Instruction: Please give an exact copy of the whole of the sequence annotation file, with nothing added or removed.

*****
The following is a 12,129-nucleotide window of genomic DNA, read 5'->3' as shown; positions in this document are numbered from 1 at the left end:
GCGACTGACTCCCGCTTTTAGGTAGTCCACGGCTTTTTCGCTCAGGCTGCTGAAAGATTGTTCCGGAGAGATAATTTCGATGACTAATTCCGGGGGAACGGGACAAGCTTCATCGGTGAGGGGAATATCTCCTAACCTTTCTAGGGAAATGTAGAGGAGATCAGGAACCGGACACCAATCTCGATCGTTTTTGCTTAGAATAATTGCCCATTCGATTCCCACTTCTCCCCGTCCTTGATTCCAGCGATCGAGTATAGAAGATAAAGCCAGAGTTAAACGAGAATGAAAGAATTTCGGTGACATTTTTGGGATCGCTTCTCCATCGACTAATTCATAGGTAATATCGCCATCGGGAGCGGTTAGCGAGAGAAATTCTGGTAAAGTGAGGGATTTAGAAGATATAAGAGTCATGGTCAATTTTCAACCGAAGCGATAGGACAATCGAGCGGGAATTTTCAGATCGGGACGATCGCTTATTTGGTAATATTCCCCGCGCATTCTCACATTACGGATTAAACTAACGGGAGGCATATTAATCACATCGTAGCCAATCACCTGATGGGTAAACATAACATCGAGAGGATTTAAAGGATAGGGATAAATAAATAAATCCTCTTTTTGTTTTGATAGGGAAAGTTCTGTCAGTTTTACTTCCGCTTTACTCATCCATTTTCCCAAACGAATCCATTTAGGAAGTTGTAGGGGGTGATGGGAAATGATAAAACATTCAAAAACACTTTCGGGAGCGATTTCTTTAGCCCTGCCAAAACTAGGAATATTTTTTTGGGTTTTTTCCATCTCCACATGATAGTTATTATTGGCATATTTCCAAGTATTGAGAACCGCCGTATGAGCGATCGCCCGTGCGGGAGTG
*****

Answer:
The following is a 12,129-nucleotide window of genomic DNA, read 5'->3' as shown; positions in this document are numbered from 1 at the left end:
GCGACTGACTCCCGCTTTTAGGTAGTCCACGGCTTTTTCGCTCAGGCTGCTGAAAGATTGTTCCGGAGAGATAATTTCGATGACTAATTCCGGGGGAACGGGACAAGCTTCATCGGTGAGGGGAATATCTCCTAACCTTTCTAGGGAAATGTAGAGGAGATCAGGAACCGGACACCAATCTCGATCGTTTTTGCTTAGAATAATTGCCCATTCGATTCCCACTTCTCCCCGTCCTTGATTCCAGCGATCGAGTATAGAAGATAAAGCCAGAGTTAAACGAGAATGAAAGAATTTCGGTGACATTTTTGGGATCGCTTCTCCATCGACTAATTCATAGGTAATATCGCCATCGGGAGCGGTTAGCGAGAGAAATTCTGGTAAAGTGAGGGATTTAGAAGATATAAGAGTCATGGTCAATTTTCAACCGAAGCGATAGGACAATCGAGCGGGAATTTTCAGATCGGGACGATCGCTTATTTGGTAATATTCCCCGCGCATTCTCACATTACGGATTAAACTAACGGGAGGCATATTAATCACATCGTAGCCAATCACCTGATGGGTAAACATAACATCGAGAGGATTTAAAGGATAGGGATAAATAAATAAATCCTCTTTTTGTTTTGATAGGGAAAGTTCTGTCAGTTTTACTTCCGCTTTACTCATCCATTTTCCCAAACGAATCCATTTAGGAAGTTGTAGGGGGTGATGGGAAATGATAAAACATTCAAAAACACTTTCGGGAGCGATTTCTTTAGCCCTGCCAAAACTAGGAATATTTTTTTGGGTTTTTTCCATCTCCACATGATAGTTATTATTGGCATATTTCCAAGTATTGAGAACCGCCGTATGAGCGATCGCCCGTGCGGGAGTG